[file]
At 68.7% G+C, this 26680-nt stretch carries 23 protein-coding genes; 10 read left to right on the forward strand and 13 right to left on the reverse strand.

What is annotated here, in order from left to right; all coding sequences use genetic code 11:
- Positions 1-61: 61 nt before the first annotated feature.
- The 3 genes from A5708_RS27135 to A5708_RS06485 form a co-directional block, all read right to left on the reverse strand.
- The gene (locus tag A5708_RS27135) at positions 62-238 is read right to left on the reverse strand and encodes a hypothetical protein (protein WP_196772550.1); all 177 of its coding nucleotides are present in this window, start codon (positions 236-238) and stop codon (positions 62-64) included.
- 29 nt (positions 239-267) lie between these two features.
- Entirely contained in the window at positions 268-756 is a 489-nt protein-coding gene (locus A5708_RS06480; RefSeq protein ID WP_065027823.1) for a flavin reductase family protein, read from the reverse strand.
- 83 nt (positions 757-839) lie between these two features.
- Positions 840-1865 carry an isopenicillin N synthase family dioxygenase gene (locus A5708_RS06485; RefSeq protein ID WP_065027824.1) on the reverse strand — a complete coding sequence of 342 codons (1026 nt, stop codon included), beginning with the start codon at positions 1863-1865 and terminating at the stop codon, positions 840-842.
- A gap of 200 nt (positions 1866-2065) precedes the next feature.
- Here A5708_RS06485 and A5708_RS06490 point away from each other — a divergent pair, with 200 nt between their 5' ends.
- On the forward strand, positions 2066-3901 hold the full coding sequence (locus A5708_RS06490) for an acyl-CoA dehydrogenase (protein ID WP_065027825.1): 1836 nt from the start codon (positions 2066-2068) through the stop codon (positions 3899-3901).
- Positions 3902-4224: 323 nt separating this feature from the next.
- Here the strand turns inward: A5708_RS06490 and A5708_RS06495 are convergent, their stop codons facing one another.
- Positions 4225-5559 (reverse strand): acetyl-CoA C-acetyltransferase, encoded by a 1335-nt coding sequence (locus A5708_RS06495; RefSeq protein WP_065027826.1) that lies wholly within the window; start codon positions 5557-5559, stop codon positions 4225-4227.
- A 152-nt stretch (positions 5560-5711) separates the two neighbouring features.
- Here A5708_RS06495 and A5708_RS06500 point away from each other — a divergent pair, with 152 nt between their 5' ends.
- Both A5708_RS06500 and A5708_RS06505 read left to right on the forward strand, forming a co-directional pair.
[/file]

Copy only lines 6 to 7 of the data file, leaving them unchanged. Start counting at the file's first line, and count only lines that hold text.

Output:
- 29 nt (positions 239-267) lie between these two features.
- Entirely contained in the window at positions 268-756 is a 489-nt protein-coding gene (locus A5708_RS06480; RefSeq protein ID WP_065027823.1) for a flavin reductase family protein, read from the reverse strand.